It’s no typo: 2016 is just around the corner, but I’m looking ahead to 2017. And here’s why you should too.

Earlier this month, the United Nations General Assembly adopted 2017 as the International Year of Sustainable Tourism for Development.   It recognizes the role travel and tourism plays in shaping the economic, environmental and social future of our world.  For an organization with a pedigree like HI USA, that’s exciting.  But it’s important for all of us.

Travel and tourism has long meant fun and sun.  Now the industry has grown into an economic powerhouse.   More people are travelling than ever before, and with it come more jobs and spending.  One of 18 Americans is employed in a travel-related job, with one of 11 globally. That’s impressive.

Yet there are some big challenges, too. “Getting there” carries a wide carbon footprint.  Air travel in particular is a leading contributor to greenhouse gas emissions.  And on the ground, social and environmental ills tend to follow an influx of tourists into local communities, particularly in underdeveloped countries.

Can a United Nations focus on sustainable tourism development for a single year make a difference?   Since 1959 more than 60 year-long, international observances have been sponsored by the UN and the results admittedly are mixed.  With every good intention, few seem to have reached into the wider public consciousness.


The 2017 International Year for Sustainable Tourism Development is led by UNWTO and its Secretary General, Taleb Rifai.

I believe a 2017 International Sustainable Tourism Year holds special promise. It takes place at a time of deep stirring about global climate change, increased candor about social problems created by tourism, and public outcry around destruction of cultural heritage sites.  Significantly, United Nations World Tourism Organization Secretary General, Taleb Rifai, has defined the International Year’s scope broadly: to advance the contribution of the tourism sector to the three pillars of sustainability – economic, social and environmental”  Everything seems on the table, which is a testament to tourism’s promise and the Secretary General’s leadership.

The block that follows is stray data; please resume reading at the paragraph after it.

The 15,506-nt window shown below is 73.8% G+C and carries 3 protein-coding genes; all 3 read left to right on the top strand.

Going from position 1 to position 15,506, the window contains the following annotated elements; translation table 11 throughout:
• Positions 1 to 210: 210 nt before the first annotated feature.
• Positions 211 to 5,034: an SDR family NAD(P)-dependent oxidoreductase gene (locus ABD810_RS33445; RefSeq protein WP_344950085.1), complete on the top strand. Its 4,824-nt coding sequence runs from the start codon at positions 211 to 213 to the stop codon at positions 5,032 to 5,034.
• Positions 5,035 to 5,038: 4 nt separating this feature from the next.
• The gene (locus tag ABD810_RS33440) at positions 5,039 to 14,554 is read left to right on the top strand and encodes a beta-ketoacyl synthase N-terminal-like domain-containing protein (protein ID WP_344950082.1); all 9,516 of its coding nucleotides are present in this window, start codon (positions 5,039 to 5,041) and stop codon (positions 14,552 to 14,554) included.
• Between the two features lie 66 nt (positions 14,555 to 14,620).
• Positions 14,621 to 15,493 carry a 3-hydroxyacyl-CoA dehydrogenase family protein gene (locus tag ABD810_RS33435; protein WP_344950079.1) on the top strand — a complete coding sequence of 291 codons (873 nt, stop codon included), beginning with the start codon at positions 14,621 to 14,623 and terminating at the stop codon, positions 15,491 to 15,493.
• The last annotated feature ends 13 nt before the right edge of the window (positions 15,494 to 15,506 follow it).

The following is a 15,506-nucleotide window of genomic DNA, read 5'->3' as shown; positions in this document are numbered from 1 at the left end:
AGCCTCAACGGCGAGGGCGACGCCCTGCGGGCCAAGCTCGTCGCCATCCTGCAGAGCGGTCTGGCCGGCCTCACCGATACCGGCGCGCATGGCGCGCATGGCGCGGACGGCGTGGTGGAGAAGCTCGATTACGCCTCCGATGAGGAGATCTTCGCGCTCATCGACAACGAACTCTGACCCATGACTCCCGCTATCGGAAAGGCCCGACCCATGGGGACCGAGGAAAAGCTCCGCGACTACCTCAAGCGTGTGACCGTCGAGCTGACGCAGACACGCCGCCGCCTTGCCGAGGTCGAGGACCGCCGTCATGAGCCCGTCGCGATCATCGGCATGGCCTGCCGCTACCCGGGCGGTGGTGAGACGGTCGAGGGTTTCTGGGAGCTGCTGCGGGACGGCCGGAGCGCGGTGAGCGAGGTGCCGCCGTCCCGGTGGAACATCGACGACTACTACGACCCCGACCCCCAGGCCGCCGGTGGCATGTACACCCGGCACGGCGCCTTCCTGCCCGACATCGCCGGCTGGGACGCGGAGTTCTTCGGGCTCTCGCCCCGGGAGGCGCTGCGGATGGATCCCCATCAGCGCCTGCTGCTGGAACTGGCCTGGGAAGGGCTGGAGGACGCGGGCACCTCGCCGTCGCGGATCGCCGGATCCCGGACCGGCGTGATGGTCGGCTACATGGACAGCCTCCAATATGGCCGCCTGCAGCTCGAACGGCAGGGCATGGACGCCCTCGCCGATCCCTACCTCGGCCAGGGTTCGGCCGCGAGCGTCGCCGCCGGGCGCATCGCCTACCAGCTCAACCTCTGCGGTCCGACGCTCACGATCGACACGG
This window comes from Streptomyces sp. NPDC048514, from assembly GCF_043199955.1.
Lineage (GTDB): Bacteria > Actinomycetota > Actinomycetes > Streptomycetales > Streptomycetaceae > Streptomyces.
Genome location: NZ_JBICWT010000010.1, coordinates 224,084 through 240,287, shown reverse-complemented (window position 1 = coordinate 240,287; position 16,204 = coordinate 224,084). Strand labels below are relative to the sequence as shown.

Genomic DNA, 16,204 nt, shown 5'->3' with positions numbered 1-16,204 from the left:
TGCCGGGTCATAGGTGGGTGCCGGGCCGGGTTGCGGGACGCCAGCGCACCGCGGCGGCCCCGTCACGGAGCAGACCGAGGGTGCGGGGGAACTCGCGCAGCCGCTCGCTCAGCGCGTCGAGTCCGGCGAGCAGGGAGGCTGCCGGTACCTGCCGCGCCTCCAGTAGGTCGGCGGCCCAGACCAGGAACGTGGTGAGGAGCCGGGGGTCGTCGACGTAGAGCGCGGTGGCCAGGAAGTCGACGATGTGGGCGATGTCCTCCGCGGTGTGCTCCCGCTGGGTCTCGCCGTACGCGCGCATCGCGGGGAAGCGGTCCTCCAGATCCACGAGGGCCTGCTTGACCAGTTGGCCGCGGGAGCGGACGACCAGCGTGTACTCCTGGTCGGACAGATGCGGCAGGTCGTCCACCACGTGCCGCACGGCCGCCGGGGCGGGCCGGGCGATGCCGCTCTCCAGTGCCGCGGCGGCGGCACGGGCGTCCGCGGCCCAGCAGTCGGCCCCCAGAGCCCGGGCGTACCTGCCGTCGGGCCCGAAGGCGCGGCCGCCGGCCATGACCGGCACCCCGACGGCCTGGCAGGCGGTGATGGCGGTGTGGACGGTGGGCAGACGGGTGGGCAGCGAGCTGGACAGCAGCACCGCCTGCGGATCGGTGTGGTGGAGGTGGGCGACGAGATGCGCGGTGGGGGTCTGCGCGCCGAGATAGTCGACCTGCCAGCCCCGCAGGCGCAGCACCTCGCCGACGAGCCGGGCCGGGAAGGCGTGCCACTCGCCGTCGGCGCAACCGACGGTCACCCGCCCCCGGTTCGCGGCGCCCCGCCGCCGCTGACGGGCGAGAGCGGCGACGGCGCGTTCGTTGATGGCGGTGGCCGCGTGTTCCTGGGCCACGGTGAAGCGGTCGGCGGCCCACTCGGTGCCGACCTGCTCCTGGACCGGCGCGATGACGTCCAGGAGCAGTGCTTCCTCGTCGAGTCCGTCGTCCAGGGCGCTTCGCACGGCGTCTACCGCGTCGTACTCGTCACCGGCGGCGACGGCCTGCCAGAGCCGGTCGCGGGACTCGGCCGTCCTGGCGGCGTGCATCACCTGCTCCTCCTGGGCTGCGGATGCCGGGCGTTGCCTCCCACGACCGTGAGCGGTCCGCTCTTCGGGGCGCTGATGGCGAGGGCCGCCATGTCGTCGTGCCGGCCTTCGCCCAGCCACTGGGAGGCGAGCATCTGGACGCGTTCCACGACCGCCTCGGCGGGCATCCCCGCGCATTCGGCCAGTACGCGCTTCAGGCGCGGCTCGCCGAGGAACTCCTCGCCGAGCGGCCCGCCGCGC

Yet how do we make this 2017 UN initiative more than a specially designed logo, a string of global events, and a summary report for a narrow audience. How do we ignite a level of awareness and interest that can produce some meaningful change in attitudes and actions?

Finding new ways to engage a broad cross section of the global community will be important. Social media is a popular (and likely pivotal) element.  But to my mind, the most tantalizing opportunity lies with engaging the many organizations that don’t have “sustainable tourism” in their name, yet it’s still part of their DNA.  I know, because HI USA is one of them.  While we connote buildings and intercultural exchange, our roots are in the principle of “travelling lightly on the earth”.  Even today, travelers using hostels are more likely than others to share transportation, cooking and sleeping accommodations, and an interest in intercultural experiences.

Beyond our philosophical roots, HI USA’s commitment is fortified by HI’s election as a chair of the UNWTO Affiliate Member group of more than 450 nongovernmental travel and tourism organizations worldwide.   UNWTO is the lead UN agency for the 2017 International Year initiative.

Do you know an organization that might be interested in partnering to make the 2017 International Sustainable Tourism Year successful in the United States? Share your suggestions with me.  Let’s start now to make 2017 a special year for those who love travel and want to make a difference.